This Real Life Castaway Survived Over A Year Drifting In The OceanStories
Don’t you wish that you could just disappear some days? Escape the monotony of it all and find yourself peacefully drifting away into the sunset. Jose Salvador Alvarenga has done exactly that, and he may warn you that it’s not all it’s cracked up to be.
In his lifetime, Alvarenga has had the great displeasure of being lost on the deep blue. While we’ve all marvelled at stories of people vanishing at sea for days, the Salvadorian fisherman took it up a notch when he disappeared from the coast of Costa Azul, Mexico only to resurface 438 days later, miraculously alive in the middle of the Pacific.
It’s a harrowing tale that admittedly sounds like some Pacific Island legend, but Alvarenga is a man of flesh and blood. Set adrift across the vast expanse of cobalt, battling dehydration and deteriorating sanity, Alvarenga let his instincts and imagination take over to survive the more than 14 months at sea.
How long the average adult can survive without water is a rough estimate at best, but as Randall K. Packer, professor of biology at George Washington University, claims, it only takes a few hours for someone exerting themselves in a sweltering environment to die from dehydration. Alvarenga may have been in the cooler November air, but surviving 438 days without a constant supply of H20 and, at times, only his urine to drink while battling the elements and exhaustion is borderline miraculous.
You may be wondering if, in a survival situation, you could polish off a bottle of urine, but it’s ill-advised. The bodily waste is a blend of water, sodium, chloride and, according to a study in the Journal of Clinical Microbiology, upwards of 85 different species of bacteria. In fact, it’s akin to drinking seawater, which left sporadic rainfall as the sailor’s only suitable source of hydration.
Along with the threat of dehydration, Thalassophobics can tell you that there are many dangers out at sea. The modern-day Robinson Crusoe risked hypothermia as the bitter cold of night and wet clothing created a deadly perfect storm. He was on the brink of dehydration and, as you’ll find out later, insanity. And yet the 36-year-old fisherman from El Salvador travelled 6,700 miles with no lifeline and lived to tell his incredible tale.
When he first set sail on November 17, 2012, Alvarenga wasn’t leaving behind much. Estranged from his parents for eight years and having given up custody of his daughter to them, he only seemed to have the sea. As a four-year professional fisherman working for Villermino Rodriguez, he knew the pitfalls of his job, but none of that could have prepared him for the unexpected events that unfolded after his departure.
Joined by 24-year-old Ezequiel Cordoba, who only joined the expedition after Alvarenga’s friend, Ray Perez, backed out, Alvarenga set out on a fishing trip expected to last 30-hours. Expecting no rain and little else to get in their way, the duo packed light for their trip and failed to check their equipment properly. Their overconfidence left them with half-empty radio batteries and a GPS that wasn’t waterproof.
The beginning of the trip was a stark contrast to what would come. They carried along a haul of over 1,000 pounds of fish, which would have been a hefty payday for the small fishing charter. Not long into their trip, clouds rolled in over the horizon, bringing with them a destructive, unanticipated storm that ravaged the boat. The two struggled against the rough seas and the seawater that threatened to flood the 25-foot vessel, but the damage had already been done and they were off course.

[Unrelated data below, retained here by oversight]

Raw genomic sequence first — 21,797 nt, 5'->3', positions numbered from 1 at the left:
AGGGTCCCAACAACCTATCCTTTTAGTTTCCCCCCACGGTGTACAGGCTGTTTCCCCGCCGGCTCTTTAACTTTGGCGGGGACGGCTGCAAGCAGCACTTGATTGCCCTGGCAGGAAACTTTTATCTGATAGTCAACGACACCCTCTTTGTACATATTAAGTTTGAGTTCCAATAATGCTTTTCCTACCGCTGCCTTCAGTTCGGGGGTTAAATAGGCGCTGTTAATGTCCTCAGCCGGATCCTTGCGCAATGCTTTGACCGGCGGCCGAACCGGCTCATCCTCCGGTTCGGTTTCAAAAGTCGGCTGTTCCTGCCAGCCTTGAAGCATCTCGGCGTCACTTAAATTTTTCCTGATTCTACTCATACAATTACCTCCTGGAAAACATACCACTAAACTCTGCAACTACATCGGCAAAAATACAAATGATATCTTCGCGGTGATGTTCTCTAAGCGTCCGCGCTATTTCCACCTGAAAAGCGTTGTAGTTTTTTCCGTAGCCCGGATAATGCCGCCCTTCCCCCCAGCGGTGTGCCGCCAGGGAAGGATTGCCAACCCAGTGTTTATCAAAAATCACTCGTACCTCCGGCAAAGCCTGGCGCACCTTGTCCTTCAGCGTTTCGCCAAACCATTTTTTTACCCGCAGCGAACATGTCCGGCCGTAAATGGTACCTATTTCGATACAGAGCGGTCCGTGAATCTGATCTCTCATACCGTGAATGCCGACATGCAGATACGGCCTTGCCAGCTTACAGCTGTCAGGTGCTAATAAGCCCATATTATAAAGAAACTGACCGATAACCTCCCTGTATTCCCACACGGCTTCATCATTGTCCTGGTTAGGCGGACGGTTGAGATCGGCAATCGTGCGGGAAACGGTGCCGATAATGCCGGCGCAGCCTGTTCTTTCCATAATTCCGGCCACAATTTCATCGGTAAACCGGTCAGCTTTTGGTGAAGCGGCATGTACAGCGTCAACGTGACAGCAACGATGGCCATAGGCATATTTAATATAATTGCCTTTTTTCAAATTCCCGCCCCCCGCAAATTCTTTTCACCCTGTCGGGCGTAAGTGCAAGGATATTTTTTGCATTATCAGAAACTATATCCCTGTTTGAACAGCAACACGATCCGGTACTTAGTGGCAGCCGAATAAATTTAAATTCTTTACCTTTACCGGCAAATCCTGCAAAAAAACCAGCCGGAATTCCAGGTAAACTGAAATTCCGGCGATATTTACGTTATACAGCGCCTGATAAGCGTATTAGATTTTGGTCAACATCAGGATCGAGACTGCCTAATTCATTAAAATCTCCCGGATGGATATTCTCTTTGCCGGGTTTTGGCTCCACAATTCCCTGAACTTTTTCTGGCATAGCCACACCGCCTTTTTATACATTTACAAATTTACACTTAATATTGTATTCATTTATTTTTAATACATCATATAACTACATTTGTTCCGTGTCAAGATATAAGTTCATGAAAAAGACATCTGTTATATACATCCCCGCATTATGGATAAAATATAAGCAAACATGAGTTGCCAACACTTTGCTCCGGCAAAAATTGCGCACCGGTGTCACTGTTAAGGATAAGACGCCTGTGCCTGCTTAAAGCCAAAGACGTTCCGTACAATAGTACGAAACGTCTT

Though the seasoned fisherman kept his resolve, his inexperienced shipmate, a man he met only shortly before departing, was shaken by the experience and reacted as many would. He panicked at the thought of being devoured by sharks and froze in place at the fear of sinking. His screams didn’t faze the coolheaded Alvarenga, who was able to navigate to a patch of clear sky where he spotted land in the distance.
Hope returned and he took the moment of respite to radio his boss. The exchange was brief and spawned a rescue party that was confident it would bring the pair home. Instead, it was the last time anyone would hear from Alvarenga for more than 430 days.
The relief was brief as waves continued to crash against the boat, tossing it every which way. It nearly sunk, but Alvarenga made the call to release their huge catch to lighten their load. When that wasn’t enough, ice and spare gasoline went next. With no anchor, the captain MacGyvered 50 buoys together to create a makeshift drag that helped give the ship some stability. The harder they seemed to fight, the more Mother Nature pushed back.
A failed engine, a malfunctioning GPS, a dead radio - these only compounded the gravity of their situation, sending the once calm skipper into a frenzy. In a rage, he bashed at the dead engine with a club and threw the useless equipment overboard so the seas would swallow them.
When the air grew cold and the rain refused to give them a moment to dry off, the sailors flipped over the large icebox and used it as shelter. Huddled together, they struggled to keep warm while taking turns to bale out the rain and seawater that formed a sizeable puddle at their feet. In the chaos of the storm, they drifted further out to sea and with no means of measuring distance, it was clear that the worst had happened. They were lost at sea.
If not for Alvarenga’s expertise, their outlook may have been even bleaker. He knew how to try and catch fish barehanded by keeping his hands steady, only inches apart so a fish could swim beneath them. At the first touch of anything, he gripped his hands tight, digging fingernails into scales. It wasn’t an infallible method, but it worked and provided him and his mate sustenance for the time being. Along with the many fish that he caught and Cordoba cleaned and left to dry in the sun, they survived on the occasional curious turtle that swam too close or flying fish with unfortunate aim.